There is a lot of talk in our culture nowadays about “getting woke.” I think what most people don’t realize about the concept of “being woke” is that you have to wake up from wherever you were previously. In order to “wake up” you have to have been asleep and the journey of waking up hands you an unexpected series of harsh truths and great responsibilities.
I was not always “woke.” I grew up in Louisiana with a white mother and black father and, truthfully, I spent most of my teenage years feeling totally confused about anything political: race, reproductive rights, gay rights, gender equality, foreign policy, guns, etc.
I had no appetite for politics, and also didn’t think I mattered much. So many voices always seemed louder, richer, or more powerful than mine. It was only as I got older and started working on myself spiritually that I began to really understand not only that my voice mattered but that I needed to make sure I was using it as an act of love and service. The more I lived actively pursuing kindness, compassion, intimacy, and vulnerability, while also letting go of negativity, anxiety, jealousy, and judgment, the more in flow I became with caring for others. As I loved myself more, I grew a greater capacity to love my family more, my friends more, my neighbors more and even strangers more. When you become more sensitive to the people around you in this way, you can’t help but become more sensitive to the conditions in which the people around you, near and far, are living. I began to not just understand but really feel that I didn’t want to merely live on the plant, I wanted to be in the world and, as a woman of color in this day and age, there was just no way I could really be in our world and ignore politics.
To be completely honest, my interest in politics is only a side effect of my deep and burning passion to be the best woman I can be. Because the best of me knows that we deserve to live in a world where you can go after what you dream of regardless of your race, your gender, your sexuality, your religion, or your class. The best of me also knows that there is no way we can afford more opportunities for more people if we do not put the work in to uphold the institutions and systems that do work, dismantle the ones that don’t work, and create the new policies necessary to make it possible for all people to not only matter but to thrive.
I feel so lucky for every single opportunity and privilege my family and career has provided me. It is something I never take for granted, which is why I know better than to think that privilege is something I can just sit on. I know I must put my privilege to work. I also know that the easiest way for me to put my privilege to work is to vote. I vote, and I march, and I go door-to-door not just to tell people to go to the polls but also to remind them that they matter. I know what it means to feel like you don’t matter. I know what it means to wonder if things ever really change, but I also know what it means to learn that just because things don’t change overnight does not mean that they don’t change at all. I know what it means to understand that just because something is imperfect does not mean it is hopeless.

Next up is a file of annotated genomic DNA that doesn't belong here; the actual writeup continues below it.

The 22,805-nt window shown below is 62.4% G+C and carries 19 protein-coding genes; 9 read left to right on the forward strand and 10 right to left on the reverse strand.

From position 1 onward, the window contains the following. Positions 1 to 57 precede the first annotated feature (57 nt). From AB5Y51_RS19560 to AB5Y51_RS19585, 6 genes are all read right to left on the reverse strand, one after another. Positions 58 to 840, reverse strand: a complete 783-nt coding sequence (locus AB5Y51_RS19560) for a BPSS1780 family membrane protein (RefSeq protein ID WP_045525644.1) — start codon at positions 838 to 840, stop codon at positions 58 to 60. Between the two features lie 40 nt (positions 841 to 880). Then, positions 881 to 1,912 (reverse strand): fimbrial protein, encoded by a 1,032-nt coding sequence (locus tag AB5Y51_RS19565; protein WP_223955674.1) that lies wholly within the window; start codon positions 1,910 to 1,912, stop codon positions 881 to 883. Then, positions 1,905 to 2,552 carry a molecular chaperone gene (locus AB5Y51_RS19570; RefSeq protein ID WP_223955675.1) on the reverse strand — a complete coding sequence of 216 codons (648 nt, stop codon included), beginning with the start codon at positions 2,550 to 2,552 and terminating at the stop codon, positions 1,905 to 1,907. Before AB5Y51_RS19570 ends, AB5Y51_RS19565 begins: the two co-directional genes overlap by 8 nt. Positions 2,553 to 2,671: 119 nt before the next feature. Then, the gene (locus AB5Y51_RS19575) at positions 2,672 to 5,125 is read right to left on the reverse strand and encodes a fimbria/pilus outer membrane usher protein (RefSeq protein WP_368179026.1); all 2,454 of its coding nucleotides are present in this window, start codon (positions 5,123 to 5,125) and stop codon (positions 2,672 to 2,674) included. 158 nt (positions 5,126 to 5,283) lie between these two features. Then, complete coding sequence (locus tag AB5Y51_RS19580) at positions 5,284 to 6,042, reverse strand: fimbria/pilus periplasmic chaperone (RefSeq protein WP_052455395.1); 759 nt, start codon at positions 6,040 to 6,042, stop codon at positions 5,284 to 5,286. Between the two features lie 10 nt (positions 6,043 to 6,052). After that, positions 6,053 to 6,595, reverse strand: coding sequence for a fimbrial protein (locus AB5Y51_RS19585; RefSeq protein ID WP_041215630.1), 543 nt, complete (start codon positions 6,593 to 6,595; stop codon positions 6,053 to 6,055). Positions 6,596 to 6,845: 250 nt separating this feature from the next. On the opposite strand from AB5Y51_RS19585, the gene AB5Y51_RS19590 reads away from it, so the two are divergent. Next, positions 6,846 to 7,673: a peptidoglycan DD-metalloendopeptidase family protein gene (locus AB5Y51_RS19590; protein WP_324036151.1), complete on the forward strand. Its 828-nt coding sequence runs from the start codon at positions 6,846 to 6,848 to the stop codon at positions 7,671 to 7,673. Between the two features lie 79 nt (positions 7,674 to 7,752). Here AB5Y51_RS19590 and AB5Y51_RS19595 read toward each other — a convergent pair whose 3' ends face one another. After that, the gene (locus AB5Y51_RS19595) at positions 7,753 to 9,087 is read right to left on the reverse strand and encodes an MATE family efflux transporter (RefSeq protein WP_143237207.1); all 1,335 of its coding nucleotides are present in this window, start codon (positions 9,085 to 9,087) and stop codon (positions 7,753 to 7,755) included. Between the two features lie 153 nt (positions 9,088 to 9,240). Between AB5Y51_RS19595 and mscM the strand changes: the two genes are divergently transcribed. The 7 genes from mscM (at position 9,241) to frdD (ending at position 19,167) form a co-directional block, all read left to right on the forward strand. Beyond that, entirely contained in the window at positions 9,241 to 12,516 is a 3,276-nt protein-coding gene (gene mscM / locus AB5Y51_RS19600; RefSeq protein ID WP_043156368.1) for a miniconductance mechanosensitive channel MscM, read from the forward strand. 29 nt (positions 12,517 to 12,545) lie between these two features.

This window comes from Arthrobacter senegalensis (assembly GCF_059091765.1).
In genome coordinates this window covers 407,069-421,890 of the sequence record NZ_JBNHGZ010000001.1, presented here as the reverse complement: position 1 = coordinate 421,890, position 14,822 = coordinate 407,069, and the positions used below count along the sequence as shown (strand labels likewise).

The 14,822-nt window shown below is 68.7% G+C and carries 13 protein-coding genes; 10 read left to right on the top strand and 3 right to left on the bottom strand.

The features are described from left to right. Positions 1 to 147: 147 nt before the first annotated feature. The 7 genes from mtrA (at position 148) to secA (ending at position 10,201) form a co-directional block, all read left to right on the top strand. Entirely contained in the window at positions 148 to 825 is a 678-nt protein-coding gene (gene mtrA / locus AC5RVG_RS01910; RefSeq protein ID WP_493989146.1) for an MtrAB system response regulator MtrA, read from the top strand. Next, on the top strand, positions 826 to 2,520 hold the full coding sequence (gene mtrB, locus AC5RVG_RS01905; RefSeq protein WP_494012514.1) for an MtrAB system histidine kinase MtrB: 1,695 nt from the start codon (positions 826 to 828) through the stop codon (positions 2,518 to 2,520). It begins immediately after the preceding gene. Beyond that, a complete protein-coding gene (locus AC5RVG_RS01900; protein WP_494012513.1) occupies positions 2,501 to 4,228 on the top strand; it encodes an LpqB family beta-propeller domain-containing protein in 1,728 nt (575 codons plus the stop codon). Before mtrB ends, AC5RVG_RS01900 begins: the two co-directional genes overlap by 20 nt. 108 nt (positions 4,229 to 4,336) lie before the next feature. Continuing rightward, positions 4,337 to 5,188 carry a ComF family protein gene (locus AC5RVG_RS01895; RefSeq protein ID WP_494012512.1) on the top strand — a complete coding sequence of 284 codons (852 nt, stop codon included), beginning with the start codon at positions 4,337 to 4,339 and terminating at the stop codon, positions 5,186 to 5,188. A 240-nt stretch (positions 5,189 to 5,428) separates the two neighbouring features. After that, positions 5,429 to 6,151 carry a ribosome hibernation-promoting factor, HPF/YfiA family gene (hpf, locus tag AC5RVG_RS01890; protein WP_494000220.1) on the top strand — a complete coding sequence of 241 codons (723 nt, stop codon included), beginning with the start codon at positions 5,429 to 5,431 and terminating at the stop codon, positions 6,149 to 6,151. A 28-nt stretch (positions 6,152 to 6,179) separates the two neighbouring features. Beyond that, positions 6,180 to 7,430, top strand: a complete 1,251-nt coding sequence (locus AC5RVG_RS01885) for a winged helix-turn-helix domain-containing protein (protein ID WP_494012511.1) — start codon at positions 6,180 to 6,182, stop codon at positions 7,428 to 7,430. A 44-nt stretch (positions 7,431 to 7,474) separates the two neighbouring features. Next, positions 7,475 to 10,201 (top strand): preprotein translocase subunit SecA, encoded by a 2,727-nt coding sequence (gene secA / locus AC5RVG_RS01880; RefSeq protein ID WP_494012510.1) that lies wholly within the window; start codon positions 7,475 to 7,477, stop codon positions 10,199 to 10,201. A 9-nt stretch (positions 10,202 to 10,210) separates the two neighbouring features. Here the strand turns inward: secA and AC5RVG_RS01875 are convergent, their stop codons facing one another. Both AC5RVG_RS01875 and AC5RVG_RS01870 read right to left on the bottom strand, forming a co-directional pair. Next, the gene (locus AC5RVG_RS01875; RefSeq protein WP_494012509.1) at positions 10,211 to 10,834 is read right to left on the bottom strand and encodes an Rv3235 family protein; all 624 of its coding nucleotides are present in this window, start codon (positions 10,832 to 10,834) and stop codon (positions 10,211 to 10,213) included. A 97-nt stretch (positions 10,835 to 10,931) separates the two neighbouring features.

When writing this article, I wanted to talk about the work I have been doing raising awareness for all the amazing democratic women on the ballot this year with Emily's List, an organization that has been making it possible for more women to have a seat at the table since 1986; the conversations I had with women in California about Kamala Harris, who is on track to be the first African American woman in the senate in over 20 years; the churches I went to for Catherine Cortez Masto in Nevada; and the doors I knocked on in Pennsylvania for Katie McGinty, and in North Carolina for Deborah Ross. I was going to talk about the importance of the female vote and give you a list of stats and facts about how women are the biggest voting demographic in the United States, about how important it is to have more women represented at every level of our government in our country -- after all, we are 51 percent of the population and make up only 19 percent of congress.
But as I sit here, in my apartment in New York City, after months of vicious and depressing news headlines, I wanted to, instead, take the space on this page that W has been so kind to give me to tell you how much your hope matters. How much your vote matters. And to remind of your power. My favorite poet Alice Walker said it best, “The most common way people give up their power is by thinking they don’t have any.”
See you at the polls!